Tracey L. Thompson
Tracey L. Thompson was born and raised in southern California and now resides in northern Virginia. She is a wife and the mother of five children.
After overcoming domestic violence, divorce, single motherhood and low self-esteem, she went on to earn a master’s degree in psychology with a specialization in marriage & family therapy from Chapman University, and now has written a novel that sheds light on the issue of weight discrimination in a fun and fanciful way.
Fatropolis is the alternative history, paranormal romantic adventure of a young fat woman with low self esteem who falls into another world where fat people lead happy, normal, guilt-free lives.
In the last twelve years Tracey has made a living at social work for hospice, working with at-risk youth and their families, training military families about aspects of resiliency, and now social work at the community level assisting needy families and the homeless. Her interests include spending time with her family, spiritual pursuits, playing Dungeons & Dragons, reading, writing, knitting, scrapbooking, movies, and music.
Praise for Fatropolis
“Welcome to Fatropolis, where to be ‘hearty’ is to be desirable and sought after—where food makers are valued and war mongers are nonexistent. Welcome to Fatropolis, where to eat and drink is fraught with fun, not with sin.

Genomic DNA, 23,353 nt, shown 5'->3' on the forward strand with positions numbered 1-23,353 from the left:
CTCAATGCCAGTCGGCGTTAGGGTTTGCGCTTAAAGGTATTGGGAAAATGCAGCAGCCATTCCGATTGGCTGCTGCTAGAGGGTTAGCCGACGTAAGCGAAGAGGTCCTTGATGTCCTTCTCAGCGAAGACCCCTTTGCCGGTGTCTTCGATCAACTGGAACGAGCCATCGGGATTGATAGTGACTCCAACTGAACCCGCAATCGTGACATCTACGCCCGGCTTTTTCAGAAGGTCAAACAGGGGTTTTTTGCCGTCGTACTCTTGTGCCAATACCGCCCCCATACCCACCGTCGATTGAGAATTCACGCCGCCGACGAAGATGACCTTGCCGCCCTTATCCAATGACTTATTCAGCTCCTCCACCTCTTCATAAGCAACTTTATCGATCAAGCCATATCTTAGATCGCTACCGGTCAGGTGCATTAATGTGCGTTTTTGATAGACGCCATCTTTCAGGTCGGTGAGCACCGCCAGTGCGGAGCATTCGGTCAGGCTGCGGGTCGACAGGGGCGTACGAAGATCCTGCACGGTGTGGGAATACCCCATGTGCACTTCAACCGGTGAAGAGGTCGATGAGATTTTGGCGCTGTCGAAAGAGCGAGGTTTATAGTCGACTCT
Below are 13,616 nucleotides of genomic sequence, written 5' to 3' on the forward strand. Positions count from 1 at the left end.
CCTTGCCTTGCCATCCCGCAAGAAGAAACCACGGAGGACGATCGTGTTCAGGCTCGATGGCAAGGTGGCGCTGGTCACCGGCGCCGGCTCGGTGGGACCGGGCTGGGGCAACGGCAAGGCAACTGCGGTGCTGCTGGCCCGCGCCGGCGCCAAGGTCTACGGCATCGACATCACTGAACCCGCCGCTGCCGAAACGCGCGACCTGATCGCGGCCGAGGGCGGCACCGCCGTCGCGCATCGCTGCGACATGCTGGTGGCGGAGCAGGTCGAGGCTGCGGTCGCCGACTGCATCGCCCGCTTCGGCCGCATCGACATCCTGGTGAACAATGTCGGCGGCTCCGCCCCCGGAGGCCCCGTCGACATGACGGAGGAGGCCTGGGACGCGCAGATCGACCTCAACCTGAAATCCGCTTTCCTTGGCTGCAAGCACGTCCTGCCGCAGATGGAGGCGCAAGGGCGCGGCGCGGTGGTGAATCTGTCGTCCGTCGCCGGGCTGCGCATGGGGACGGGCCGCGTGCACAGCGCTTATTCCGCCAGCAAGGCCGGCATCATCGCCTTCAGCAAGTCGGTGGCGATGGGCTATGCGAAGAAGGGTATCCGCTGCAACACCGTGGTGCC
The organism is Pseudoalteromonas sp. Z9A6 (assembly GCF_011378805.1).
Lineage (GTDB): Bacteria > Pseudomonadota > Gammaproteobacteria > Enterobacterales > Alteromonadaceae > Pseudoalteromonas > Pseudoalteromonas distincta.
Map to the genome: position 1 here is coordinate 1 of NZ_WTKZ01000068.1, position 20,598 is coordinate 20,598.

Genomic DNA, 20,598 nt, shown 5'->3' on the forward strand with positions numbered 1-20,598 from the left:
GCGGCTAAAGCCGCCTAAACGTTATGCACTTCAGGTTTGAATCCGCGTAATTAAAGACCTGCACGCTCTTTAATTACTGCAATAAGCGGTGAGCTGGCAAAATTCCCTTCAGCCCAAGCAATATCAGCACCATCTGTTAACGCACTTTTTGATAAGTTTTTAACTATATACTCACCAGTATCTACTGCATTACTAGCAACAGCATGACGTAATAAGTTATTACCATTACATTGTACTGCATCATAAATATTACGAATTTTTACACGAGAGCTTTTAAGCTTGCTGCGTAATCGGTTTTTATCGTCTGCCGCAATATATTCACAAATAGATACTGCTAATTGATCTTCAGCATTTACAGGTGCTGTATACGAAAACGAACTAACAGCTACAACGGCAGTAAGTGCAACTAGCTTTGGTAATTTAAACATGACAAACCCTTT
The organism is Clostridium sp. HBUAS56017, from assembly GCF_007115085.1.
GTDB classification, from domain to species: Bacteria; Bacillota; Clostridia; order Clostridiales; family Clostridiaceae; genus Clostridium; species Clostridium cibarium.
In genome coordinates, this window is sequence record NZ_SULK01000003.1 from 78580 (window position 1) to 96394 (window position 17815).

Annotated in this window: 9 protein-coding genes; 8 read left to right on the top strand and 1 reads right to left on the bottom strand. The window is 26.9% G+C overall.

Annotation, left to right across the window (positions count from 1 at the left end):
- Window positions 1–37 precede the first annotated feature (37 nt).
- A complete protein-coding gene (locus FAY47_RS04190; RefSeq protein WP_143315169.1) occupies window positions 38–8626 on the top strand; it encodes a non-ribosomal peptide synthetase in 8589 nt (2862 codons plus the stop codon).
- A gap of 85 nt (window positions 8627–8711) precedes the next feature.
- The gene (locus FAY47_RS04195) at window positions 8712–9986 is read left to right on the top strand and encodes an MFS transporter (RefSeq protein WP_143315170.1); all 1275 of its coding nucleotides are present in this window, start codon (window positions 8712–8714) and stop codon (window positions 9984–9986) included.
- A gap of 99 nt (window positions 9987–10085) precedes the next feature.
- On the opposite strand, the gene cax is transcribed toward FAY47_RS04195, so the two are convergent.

“In a few places in Manhattan, with the help of miniature carved stone goddesses, one can pass through the portals between a world that values thinness and Fathattan, in Fatropolis, a world that values roundness.
“All her life Jenny has been told that she is not good enough, not attractive enough, because she is fat. While shopping for a gown for the key social event of the company for which she works, Jenny stumbles through a portal into a different country and a different dimension. Suddenly her round beauty is appreciated, she is fawned and fought over by men, and women are happy to befriend her.
“Through her journeys to Fatropolis Jenny learns to value her body and herself and to stand up for what she believes and intuitively honors. But most of all, as Fatropolis gives her a second lease on life, Jenny learns what it is to love herself, to love life, and to love.”